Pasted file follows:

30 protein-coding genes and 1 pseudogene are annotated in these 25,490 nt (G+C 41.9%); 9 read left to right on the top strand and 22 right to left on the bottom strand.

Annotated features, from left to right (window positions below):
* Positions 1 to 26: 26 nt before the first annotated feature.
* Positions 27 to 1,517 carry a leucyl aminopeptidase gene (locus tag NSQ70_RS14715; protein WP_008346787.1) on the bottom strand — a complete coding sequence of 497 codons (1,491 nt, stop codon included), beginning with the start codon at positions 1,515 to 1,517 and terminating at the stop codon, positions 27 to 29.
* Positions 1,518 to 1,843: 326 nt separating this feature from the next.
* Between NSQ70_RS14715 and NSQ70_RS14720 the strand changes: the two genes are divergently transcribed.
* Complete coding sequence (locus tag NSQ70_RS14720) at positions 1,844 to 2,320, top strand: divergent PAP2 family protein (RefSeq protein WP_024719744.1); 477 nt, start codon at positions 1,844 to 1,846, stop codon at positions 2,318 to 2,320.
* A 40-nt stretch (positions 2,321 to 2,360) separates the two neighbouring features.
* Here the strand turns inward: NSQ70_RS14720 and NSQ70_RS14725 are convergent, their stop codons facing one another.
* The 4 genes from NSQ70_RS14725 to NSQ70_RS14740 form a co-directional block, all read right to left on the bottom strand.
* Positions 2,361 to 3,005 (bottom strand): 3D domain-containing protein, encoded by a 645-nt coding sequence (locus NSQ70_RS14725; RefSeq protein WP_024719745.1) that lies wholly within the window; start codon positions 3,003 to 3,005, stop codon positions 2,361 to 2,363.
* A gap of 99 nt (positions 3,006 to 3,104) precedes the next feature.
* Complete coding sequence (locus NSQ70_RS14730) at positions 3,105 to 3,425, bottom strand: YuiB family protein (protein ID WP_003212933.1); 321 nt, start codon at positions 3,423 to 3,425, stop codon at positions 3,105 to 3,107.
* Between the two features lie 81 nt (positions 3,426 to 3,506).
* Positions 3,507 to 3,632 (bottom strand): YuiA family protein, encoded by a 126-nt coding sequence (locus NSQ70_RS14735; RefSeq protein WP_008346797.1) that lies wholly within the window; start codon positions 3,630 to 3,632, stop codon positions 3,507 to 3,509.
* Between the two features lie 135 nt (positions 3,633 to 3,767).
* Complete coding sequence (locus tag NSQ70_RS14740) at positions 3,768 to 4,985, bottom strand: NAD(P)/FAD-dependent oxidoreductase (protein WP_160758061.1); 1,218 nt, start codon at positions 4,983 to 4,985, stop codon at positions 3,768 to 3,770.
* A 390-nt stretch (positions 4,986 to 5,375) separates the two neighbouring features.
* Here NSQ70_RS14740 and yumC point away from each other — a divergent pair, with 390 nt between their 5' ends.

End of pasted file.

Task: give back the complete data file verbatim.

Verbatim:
30 protein-coding genes and 1 pseudogene are annotated in these 25,490 nt (G+C 41.9%); 9 read left to right on the top strand and 22 right to left on the bottom strand.

Annotated features, from left to right (window positions below):
* Positions 1 to 26: 26 nt before the first annotated feature.
* Positions 27 to 1,517 carry a leucyl aminopeptidase gene (locus tag NSQ70_RS14715; protein WP_008346787.1) on the bottom strand — a complete coding sequence of 497 codons (1,491 nt, stop codon included), beginning with the start codon at positions 1,515 to 1,517 and terminating at the stop codon, positions 27 to 29.
* Positions 1,518 to 1,843: 326 nt separating this feature from the next.
* Between NSQ70_RS14715 and NSQ70_RS14720 the strand changes: the two genes are divergently transcribed.
* Complete coding sequence (locus tag NSQ70_RS14720) at positions 1,844 to 2,320, top strand: divergent PAP2 family protein (RefSeq protein WP_024719744.1); 477 nt, start codon at positions 1,844 to 1,846, stop codon at positions 2,318 to 2,320.
* A 40-nt stretch (positions 2,321 to 2,360) separates the two neighbouring features.
* Here the strand turns inward: NSQ70_RS14720 and NSQ70_RS14725 are convergent, their stop codons facing one another.
* The 4 genes from NSQ70_RS14725 to NSQ70_RS14740 form a co-directional block, all read right to left on the bottom strand.
* Positions 2,361 to 3,005 (bottom strand): 3D domain-containing protein, encoded by a 645-nt coding sequence (locus NSQ70_RS14725; RefSeq protein WP_024719745.1) that lies wholly within the window; start codon positions 3,003 to 3,005, stop codon positions 2,361 to 2,363.
* A gap of 99 nt (positions 3,006 to 3,104) precedes the next feature.
* Complete coding sequence (locus NSQ70_RS14730) at positions 3,105 to 3,425, bottom strand: YuiB family protein (protein ID WP_003212933.1); 321 nt, start codon at positions 3,423 to 3,425, stop codon at positions 3,105 to 3,107.
* Between the two features lie 81 nt (positions 3,426 to 3,506).
* Positions 3,507 to 3,632 (bottom strand): YuiA family protein, encoded by a 126-nt coding sequence (locus NSQ70_RS14735; RefSeq protein WP_008346797.1) that lies wholly within the window; start codon positions 3,630 to 3,632, stop codon positions 3,507 to 3,509.
* Between the two features lie 135 nt (positions 3,633 to 3,767).
* Complete coding sequence (locus tag NSQ70_RS14740) at positions 3,768 to 4,985, bottom strand: NAD(P)/FAD-dependent oxidoreductase (protein WP_160758061.1); 1,218 nt, start codon at positions 4,983 to 4,985, stop codon at positions 3,768 to 3,770.
* A 390-nt stretch (positions 4,986 to 5,375) separates the two neighbouring features.
* Here NSQ70_RS14740 and yumC point away from each other — a divergent pair, with 390 nt between their 5' ends.